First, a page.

The frustrating reality of investing in commodity companies/stocks is that the stocks are not always (or even often) performing their best when the company’s financials are at their best, and vice versa. While Nucor (NUE) posted an excellent set of results for the third quarter, and along with Steel Dynamics (STLD) continues to reap the benefits of robust metal spreads, the shares have basically matched the S&P with a mid-to-high single-digit decline over the past few months.
It is possible that this steel cycle may prove to be “stronger for longer”, but I believe 2018 is quite likely the peak EBITDA year for Nucor for at least a few years. Even though the shares trade for what appears to be a low forward multiple on EBITDA, it’s tough to make profits in steel stocks when prices are falling, capacity is rising, and investors have moved on to sectors that they believe have/will have better earnings momentum.
Leveraging Strong Spreads And Internal Efficiency
These are the golden quarters for Nucor, as the company is reaping the benefit of healthy end-market demand, protectionism-boosted pricing, attractive input costs, and improving operational efficiency. Metal spreads for electric arc furnace operators like Nucor and Steel Dynamics are, depending upon the steel type, up anywhere from over 50% (for beams), 70% (for rebar), to over 100% (for plate) from their two-to-three-year lows, and that is allowing for substantial expansion in margins.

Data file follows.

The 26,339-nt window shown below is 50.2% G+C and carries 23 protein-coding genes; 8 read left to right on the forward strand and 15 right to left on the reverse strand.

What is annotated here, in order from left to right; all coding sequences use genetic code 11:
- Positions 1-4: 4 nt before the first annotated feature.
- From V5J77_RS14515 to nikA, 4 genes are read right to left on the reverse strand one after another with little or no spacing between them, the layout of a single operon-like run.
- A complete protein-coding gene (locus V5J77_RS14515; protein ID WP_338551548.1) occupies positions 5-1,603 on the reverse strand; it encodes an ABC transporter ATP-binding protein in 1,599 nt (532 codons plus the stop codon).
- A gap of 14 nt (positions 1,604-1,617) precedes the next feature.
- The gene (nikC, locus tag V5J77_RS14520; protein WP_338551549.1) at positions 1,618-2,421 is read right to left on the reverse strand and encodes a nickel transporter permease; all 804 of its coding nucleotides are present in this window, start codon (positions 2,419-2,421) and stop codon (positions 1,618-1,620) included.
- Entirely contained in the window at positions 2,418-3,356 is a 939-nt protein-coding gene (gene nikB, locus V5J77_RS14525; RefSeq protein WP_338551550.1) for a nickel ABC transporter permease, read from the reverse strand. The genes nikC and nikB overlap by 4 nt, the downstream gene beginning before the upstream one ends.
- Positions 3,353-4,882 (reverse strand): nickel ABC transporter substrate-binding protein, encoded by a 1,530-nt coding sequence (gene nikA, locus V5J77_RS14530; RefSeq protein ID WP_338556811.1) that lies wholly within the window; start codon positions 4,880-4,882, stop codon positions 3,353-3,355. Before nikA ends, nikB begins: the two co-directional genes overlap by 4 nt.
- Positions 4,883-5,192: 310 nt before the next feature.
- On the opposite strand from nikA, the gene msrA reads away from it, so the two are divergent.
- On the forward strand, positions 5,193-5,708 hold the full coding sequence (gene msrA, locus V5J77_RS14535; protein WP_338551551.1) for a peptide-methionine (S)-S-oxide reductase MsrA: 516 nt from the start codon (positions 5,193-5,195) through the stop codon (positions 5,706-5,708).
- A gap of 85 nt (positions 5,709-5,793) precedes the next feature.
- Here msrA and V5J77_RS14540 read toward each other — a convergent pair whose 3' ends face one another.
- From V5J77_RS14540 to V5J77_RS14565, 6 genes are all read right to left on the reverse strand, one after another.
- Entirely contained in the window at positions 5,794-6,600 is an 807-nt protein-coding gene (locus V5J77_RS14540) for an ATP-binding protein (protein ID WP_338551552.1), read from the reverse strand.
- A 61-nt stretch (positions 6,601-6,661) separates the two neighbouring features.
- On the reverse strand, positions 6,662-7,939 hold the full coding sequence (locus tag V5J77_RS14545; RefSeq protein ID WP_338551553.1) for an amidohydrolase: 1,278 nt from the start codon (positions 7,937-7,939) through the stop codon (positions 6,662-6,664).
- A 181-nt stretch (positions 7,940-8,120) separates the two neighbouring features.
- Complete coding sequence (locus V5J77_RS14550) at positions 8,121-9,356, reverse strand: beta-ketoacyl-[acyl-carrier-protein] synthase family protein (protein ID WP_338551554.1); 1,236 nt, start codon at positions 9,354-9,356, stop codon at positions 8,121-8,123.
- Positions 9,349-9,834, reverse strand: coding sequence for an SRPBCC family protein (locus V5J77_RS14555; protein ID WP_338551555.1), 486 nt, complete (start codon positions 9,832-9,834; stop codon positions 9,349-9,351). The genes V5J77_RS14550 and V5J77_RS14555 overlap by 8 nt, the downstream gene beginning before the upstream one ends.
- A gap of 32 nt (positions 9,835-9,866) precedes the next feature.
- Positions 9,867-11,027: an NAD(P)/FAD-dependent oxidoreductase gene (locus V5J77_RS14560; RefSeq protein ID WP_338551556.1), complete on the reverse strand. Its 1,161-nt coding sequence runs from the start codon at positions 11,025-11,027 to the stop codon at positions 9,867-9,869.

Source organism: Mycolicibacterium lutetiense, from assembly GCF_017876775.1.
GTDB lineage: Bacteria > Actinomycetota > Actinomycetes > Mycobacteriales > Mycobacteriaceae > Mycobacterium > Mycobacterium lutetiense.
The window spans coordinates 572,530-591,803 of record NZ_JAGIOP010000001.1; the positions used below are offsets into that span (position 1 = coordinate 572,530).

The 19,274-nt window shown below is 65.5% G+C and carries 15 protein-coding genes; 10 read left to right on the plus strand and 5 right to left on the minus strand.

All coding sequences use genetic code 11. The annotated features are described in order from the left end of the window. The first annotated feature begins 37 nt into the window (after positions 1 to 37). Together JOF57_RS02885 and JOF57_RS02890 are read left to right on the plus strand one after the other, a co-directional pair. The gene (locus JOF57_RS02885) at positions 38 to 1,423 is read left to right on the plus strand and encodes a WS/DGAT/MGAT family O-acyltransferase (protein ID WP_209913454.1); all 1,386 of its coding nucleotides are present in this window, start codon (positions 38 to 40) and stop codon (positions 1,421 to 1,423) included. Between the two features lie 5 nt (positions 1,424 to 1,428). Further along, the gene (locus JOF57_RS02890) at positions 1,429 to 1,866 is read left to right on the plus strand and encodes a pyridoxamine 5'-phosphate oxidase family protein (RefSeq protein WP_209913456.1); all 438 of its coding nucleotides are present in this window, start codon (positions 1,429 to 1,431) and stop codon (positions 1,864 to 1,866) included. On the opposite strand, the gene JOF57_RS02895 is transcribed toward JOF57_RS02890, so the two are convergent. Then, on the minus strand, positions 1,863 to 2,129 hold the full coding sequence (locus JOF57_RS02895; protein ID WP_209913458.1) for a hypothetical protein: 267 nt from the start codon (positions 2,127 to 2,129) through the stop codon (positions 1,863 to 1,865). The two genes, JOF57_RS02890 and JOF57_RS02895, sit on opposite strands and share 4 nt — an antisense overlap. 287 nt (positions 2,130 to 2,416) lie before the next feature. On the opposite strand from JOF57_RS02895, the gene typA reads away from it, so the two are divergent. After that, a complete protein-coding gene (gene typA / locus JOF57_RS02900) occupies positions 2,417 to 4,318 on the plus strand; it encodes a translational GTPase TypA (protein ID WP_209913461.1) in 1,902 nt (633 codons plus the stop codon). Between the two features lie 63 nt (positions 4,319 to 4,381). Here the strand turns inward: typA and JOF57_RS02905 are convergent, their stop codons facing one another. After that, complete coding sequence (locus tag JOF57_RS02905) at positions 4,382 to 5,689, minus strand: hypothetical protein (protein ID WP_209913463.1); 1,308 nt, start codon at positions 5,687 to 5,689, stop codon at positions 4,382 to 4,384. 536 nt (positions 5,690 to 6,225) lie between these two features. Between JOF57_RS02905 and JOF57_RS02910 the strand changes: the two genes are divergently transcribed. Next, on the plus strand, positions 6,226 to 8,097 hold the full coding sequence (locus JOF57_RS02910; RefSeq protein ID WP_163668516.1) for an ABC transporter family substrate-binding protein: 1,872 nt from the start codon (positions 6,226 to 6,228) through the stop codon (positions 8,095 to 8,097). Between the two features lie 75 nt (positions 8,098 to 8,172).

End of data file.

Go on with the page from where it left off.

Nucor saw over 6% year-over-year growth in steel and steel product shipments in the third quarter, as well as over 20% year-over-year improvement in pricing realizations (closer to 30% for steel). Although scrap costs were higher (up 18% yoy), gross margin improved about eight points on strong price leverage and greater operating leverage (capacity utilization was up eight points to 92%), and the company nearly doubled its adjusted EBITDA.
Importantly, the strength was broad-based. Although sheet shipment growth was lackluster (barely up), major steel categories like sheet, bar, structural, and plate were all up more than 20%, with plate up more than 30%. Management also noted strong demand across its 24 end-markets, with only marine transport (barges, mainly) showing weakness.
Pricing Seems To Be Softening … And More Capacity Is Coming
As soon as steel prices started to rise, investors started worrying about the prospect of steelmakers reactivating idled capacity and/or beginning capacity expansion projects. Those worries have started to come home to roost, with close to 10 million tons per year of restarts, expansions, and new-builds on the books now, including the recently-announced 3Mtpa plant that Steel Dynamics wants to build in 2020.
Unlike a lot of boom-and-bust steelmakers (particularly blast furnace operators), Nucor has taken a more measured and consistent approach to capital deployment and expansion, including serial small-scale M&A and organic growth projects. More importantly, while Nucor does have nine growth projects on the books now, these projects are tied to specific markets that generally have something “special” about them that make them more than just commodity steel capacity additions.